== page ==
A Mazungu in a Mutatu

We have now been in Kenya for almost a month and practically the entire time has been in Nairobi waiting for the the bike to be good to get back on the road. I hope now that in the next few days the wait will be over and we will no longer be mazungus (white skinned) in a mutatu (mini bus public transport)

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The inside experience of a mutatu! blurred as it raced over bumpy roads, and packed to the rafters with people – thankfully it was only a short ride to the local shopping centre!
So what has happened in this last month? From an autism perspective, we have met with a couple of charities in Nairobi. The founder of Autism Society of Kenya and principle advocate in Kenyan government, Felicity, met us for lunch and we found out about the remarkable progress that she has made in the last 10 years in terms of getting recognition for Autism in the Education Ministry, and on the day we met, how she received her first email from the Health Ministry acknowledging the need for a committee to be established to identify the needs presented by autism. Felicity has also been involved with outreach programmes but is constantly struggling to find sufficient funding to continue this work.

Knowing the struggle to get any recognition for autism in Africa, it was nothing short of a miracle to hear her story. She puts much of her success down to her previous involvement within government (from a nutrition education standpoint) which has helped her to understand the process, and effectively identify the contacts, follow the right processes, and use her her existing reputation as an expert to ensure that she is heard. Behind all of this however, is her drive an commitment to establishing an effective support system for autism that springs from her grandson’s diagnosis. Indeed, it was only through taking him physically to the registration office to register the charity, that she was able to convince the registrar that autism was real so that the charity would be registered.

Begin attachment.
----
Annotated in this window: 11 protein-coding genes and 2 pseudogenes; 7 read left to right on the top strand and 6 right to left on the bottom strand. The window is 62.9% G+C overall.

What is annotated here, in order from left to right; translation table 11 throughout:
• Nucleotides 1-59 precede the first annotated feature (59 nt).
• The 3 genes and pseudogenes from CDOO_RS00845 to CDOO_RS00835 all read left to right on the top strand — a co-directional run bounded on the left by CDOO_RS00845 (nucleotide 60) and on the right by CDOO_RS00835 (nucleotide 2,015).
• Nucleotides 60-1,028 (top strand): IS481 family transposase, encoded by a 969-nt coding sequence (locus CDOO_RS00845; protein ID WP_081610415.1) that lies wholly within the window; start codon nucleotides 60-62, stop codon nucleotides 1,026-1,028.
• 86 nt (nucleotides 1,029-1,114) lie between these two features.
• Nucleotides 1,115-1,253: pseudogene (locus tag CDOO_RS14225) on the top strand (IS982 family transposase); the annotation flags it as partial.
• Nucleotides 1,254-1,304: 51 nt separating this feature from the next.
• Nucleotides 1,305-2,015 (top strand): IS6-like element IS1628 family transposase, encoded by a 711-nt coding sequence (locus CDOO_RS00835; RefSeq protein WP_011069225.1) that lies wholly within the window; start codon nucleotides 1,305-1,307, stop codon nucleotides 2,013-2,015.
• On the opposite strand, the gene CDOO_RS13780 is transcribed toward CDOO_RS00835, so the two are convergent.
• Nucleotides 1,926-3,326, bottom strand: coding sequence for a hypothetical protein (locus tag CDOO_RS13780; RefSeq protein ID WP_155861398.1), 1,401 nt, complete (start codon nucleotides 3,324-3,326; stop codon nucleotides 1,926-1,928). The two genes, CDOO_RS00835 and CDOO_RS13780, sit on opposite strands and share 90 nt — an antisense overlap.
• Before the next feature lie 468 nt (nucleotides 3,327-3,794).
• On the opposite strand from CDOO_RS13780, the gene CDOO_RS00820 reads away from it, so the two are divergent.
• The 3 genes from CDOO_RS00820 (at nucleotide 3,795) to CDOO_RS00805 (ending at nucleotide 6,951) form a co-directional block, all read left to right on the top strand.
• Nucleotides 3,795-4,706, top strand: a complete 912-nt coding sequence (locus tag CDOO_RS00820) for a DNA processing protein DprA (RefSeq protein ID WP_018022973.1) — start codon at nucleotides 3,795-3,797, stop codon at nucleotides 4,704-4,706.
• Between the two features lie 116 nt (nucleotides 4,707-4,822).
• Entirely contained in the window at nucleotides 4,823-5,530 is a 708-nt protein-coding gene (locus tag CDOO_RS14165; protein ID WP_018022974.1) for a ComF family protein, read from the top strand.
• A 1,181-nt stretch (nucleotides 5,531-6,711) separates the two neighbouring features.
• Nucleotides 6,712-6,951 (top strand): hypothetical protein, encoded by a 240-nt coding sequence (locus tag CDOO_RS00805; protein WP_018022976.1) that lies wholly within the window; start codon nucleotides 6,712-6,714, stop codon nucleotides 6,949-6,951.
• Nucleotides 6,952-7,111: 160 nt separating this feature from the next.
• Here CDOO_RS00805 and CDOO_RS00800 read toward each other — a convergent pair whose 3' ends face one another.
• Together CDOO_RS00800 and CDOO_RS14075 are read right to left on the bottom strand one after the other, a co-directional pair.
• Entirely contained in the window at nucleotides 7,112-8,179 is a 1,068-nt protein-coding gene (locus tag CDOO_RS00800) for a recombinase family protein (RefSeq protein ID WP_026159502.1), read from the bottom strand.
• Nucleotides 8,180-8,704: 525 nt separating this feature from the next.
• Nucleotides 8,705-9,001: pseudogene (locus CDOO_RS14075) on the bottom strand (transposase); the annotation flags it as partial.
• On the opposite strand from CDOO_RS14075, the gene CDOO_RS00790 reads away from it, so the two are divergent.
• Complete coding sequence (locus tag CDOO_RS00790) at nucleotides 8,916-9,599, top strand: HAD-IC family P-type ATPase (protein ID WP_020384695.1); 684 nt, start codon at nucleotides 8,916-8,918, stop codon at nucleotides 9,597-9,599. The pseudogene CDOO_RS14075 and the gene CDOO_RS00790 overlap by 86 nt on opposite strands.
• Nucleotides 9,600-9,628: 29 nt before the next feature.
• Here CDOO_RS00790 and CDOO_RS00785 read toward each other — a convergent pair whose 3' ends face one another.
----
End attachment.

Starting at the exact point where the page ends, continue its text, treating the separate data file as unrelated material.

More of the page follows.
I also had the opportunity to meet (albeit briefly) another star on the autism scene in Nairobi, James. Having worked with children with autism in New York, he returned to Kenya committed to helping families affected by autism. Setting up the Autism Support Centre, James works to help parents by bringing them together, providing information, and helping to apply pressure to get more support for their children. I was kindly invited to attend a parents group on a Saturday morning to speak a little about what Sofia and I were doing. I wasn’t the only speaker, as other parents where also invited to speak with the subject of discussion being Autism and Sexuality.

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A full house of parents in attendence